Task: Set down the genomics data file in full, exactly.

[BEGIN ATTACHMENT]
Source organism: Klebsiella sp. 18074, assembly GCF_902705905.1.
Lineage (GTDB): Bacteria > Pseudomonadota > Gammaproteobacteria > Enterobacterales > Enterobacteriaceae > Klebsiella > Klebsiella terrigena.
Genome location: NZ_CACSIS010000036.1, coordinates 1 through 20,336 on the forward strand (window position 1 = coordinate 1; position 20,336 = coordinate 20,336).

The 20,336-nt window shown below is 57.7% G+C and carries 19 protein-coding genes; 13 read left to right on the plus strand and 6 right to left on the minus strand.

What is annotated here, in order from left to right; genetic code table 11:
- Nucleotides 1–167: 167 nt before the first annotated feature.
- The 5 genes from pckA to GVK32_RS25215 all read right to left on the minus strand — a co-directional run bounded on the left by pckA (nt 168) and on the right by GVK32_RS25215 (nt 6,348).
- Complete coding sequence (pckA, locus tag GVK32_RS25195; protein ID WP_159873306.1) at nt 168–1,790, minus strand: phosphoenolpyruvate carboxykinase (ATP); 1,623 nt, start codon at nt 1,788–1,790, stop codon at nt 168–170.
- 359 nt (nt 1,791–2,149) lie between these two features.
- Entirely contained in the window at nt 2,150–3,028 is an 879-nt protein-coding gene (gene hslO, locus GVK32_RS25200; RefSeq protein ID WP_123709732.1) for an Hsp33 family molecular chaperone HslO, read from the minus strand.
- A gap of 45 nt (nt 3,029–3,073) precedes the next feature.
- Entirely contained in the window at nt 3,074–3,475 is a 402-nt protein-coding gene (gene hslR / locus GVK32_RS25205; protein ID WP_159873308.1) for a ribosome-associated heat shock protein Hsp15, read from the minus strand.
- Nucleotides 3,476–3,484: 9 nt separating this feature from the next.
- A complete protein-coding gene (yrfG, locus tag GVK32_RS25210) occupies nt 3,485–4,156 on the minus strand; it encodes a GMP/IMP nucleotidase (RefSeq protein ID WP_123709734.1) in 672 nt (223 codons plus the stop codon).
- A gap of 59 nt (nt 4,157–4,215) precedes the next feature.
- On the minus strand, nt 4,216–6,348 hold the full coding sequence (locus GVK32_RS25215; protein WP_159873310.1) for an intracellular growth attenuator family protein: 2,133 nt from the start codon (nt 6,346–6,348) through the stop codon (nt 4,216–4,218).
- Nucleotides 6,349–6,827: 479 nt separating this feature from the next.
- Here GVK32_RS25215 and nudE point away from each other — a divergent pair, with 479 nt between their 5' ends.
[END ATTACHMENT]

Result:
Source organism: Klebsiella sp. 18074, assembly GCF_902705905.1.
Lineage (GTDB): Bacteria > Pseudomonadota > Gammaproteobacteria > Enterobacterales > Enterobacteriaceae > Klebsiella > Klebsiella terrigena.
Genome location: NZ_CACSIS010000036.1, coordinates 1 through 20,336 on the forward strand (window position 1 = coordinate 1; position 20,336 = coordinate 20,336).

The 20,336-nt window shown below is 57.7% G+C and carries 19 protein-coding genes; 13 read left to right on the plus strand and 6 right to left on the minus strand.

What is annotated here, in order from left to right; genetic code table 11:
- Nucleotides 1–167: 167 nt before the first annotated feature.
- The 5 genes from pckA to GVK32_RS25215 all read right to left on the minus strand — a co-directional run bounded on the left by pckA (nt 168) and on the right by GVK32_RS25215 (nt 6,348).
- Complete coding sequence (pckA, locus tag GVK32_RS25195; protein ID WP_159873306.1) at nt 168–1,790, minus strand: phosphoenolpyruvate carboxykinase (ATP); 1,623 nt, start codon at nt 1,788–1,790, stop codon at nt 168–170.
- 359 nt (nt 1,791–2,149) lie between these two features.
- Entirely contained in the window at nt 2,150–3,028 is an 879-nt protein-coding gene (gene hslO, locus GVK32_RS25200; RefSeq protein ID WP_123709732.1) for an Hsp33 family molecular chaperone HslO, read from the minus strand.
- A gap of 45 nt (nt 3,029–3,073) precedes the next feature.
- Entirely contained in the window at nt 3,074–3,475 is a 402-nt protein-coding gene (gene hslR / locus GVK32_RS25205; protein ID WP_159873308.1) for a ribosome-associated heat shock protein Hsp15, read from the minus strand.
- Nucleotides 3,476–3,484: 9 nt separating this feature from the next.
- A complete protein-coding gene (yrfG, locus tag GVK32_RS25210) occupies nt 3,485–4,156 on the minus strand; it encodes a GMP/IMP nucleotidase (RefSeq protein ID WP_123709734.1) in 672 nt (223 codons plus the stop codon).
- A gap of 59 nt (nt 4,157–4,215) precedes the next feature.
- On the minus strand, nt 4,216–6,348 hold the full coding sequence (locus GVK32_RS25215; protein WP_159873310.1) for an intracellular growth attenuator family protein: 2,133 nt from the start codon (nt 6,346–6,348) through the stop codon (nt 4,216–4,218).
- Nucleotides 6,349–6,827: 479 nt separating this feature from the next.
- Here GVK32_RS25215 and nudE point away from each other — a divergent pair, with 479 nt between their 5' ends.